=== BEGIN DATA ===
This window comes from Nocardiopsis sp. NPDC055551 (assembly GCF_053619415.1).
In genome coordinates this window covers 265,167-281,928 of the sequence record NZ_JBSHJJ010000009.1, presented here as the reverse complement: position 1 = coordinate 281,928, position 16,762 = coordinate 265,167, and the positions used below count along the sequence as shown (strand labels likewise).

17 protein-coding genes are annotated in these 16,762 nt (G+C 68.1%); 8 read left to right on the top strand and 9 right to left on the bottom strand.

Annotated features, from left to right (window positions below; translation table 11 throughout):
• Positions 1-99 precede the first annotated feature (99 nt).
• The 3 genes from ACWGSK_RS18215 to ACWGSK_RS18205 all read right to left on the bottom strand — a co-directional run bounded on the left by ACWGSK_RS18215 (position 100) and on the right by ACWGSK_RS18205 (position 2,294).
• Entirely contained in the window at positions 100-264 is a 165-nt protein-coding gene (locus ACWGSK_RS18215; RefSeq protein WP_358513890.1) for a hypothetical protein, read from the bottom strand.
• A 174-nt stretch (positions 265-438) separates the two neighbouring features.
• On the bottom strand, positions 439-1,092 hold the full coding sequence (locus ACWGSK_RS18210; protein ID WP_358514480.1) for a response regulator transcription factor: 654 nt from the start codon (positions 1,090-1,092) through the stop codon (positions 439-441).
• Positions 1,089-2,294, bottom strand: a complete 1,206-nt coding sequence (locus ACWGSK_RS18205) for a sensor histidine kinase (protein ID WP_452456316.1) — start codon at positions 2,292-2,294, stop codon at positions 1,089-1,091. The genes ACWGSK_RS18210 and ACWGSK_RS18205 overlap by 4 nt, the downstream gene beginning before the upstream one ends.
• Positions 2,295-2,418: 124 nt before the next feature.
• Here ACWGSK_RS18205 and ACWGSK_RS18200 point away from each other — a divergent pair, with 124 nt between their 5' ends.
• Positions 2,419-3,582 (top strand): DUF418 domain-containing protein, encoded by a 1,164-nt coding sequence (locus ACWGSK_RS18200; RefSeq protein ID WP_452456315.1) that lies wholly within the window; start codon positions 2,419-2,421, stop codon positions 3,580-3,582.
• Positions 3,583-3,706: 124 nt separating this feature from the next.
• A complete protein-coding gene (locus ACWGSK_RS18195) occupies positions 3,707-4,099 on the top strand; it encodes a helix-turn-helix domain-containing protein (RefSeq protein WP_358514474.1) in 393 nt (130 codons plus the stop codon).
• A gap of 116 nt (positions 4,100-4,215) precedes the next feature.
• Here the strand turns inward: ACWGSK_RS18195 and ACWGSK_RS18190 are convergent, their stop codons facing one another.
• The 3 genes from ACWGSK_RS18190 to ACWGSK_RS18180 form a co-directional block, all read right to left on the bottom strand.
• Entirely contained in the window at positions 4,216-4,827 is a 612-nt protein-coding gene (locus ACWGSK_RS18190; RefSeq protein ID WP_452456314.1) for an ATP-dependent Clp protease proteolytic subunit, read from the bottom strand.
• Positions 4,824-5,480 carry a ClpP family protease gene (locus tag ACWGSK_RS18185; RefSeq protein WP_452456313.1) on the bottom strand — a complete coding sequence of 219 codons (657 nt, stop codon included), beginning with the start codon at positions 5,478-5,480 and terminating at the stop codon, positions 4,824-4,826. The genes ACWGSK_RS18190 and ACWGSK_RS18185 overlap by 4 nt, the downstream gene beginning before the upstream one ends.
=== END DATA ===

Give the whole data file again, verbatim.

This window comes from Nocardiopsis sp. NPDC055551 (assembly GCF_053619415.1).
In genome coordinates this window covers 265,167-281,928 of the sequence record NZ_JBSHJJ010000009.1, presented here as the reverse complement: position 1 = coordinate 281,928, position 16,762 = coordinate 265,167, and the positions used below count along the sequence as shown (strand labels likewise).

17 protein-coding genes are annotated in these 16,762 nt (G+C 68.1%); 8 read left to right on the top strand and 9 right to left on the bottom strand.

Annotated features, from left to right (window positions below; translation table 11 throughout):
• Positions 1-99 precede the first annotated feature (99 nt).
• The 3 genes from ACWGSK_RS18215 to ACWGSK_RS18205 all read right to left on the bottom strand — a co-directional run bounded on the left by ACWGSK_RS18215 (position 100) and on the right by ACWGSK_RS18205 (position 2,294).
• Entirely contained in the window at positions 100-264 is a 165-nt protein-coding gene (locus ACWGSK_RS18215; RefSeq protein WP_358513890.1) for a hypothetical protein, read from the bottom strand.
• A 174-nt stretch (positions 265-438) separates the two neighbouring features.
• On the bottom strand, positions 439-1,092 hold the full coding sequence (locus ACWGSK_RS18210; protein ID WP_358514480.1) for a response regulator transcription factor: 654 nt from the start codon (positions 1,090-1,092) through the stop codon (positions 439-441).
• Positions 1,089-2,294, bottom strand: a complete 1,206-nt coding sequence (locus ACWGSK_RS18205) for a sensor histidine kinase (protein ID WP_452456316.1) — start codon at positions 2,292-2,294, stop codon at positions 1,089-1,091. The genes ACWGSK_RS18210 and ACWGSK_RS18205 overlap by 4 nt, the downstream gene beginning before the upstream one ends.
• Positions 2,295-2,418: 124 nt before the next feature.
• Here ACWGSK_RS18205 and ACWGSK_RS18200 point away from each other — a divergent pair, with 124 nt between their 5' ends.
• Positions 2,419-3,582 (top strand): DUF418 domain-containing protein, encoded by a 1,164-nt coding sequence (locus ACWGSK_RS18200; RefSeq protein ID WP_452456315.1) that lies wholly within the window; start codon positions 2,419-2,421, stop codon positions 3,580-3,582.
• Positions 3,583-3,706: 124 nt separating this feature from the next.
• A complete protein-coding gene (locus ACWGSK_RS18195) occupies positions 3,707-4,099 on the top strand; it encodes a helix-turn-helix domain-containing protein (RefSeq protein WP_358514474.1) in 393 nt (130 codons plus the stop codon).
• A gap of 116 nt (positions 4,100-4,215) precedes the next feature.
• Here the strand turns inward: ACWGSK_RS18195 and ACWGSK_RS18190 are convergent, their stop codons facing one another.
• The 3 genes from ACWGSK_RS18190 to ACWGSK_RS18180 form a co-directional block, all read right to left on the bottom strand.
• Entirely contained in the window at positions 4,216-4,827 is a 612-nt protein-coding gene (locus ACWGSK_RS18190; RefSeq protein ID WP_452456314.1) for an ATP-dependent Clp protease proteolytic subunit, read from the bottom strand.
• Positions 4,824-5,480 carry a ClpP family protease gene (locus tag ACWGSK_RS18185; RefSeq protein WP_452456313.1) on the bottom strand — a complete coding sequence of 219 codons (657 nt, stop codon included), beginning with the start codon at positions 5,478-5,480 and terminating at the stop codon, positions 4,824-4,826. The genes ACWGSK_RS18190 and ACWGSK_RS18185 overlap by 4 nt, the downstream gene beginning before the upstream one ends.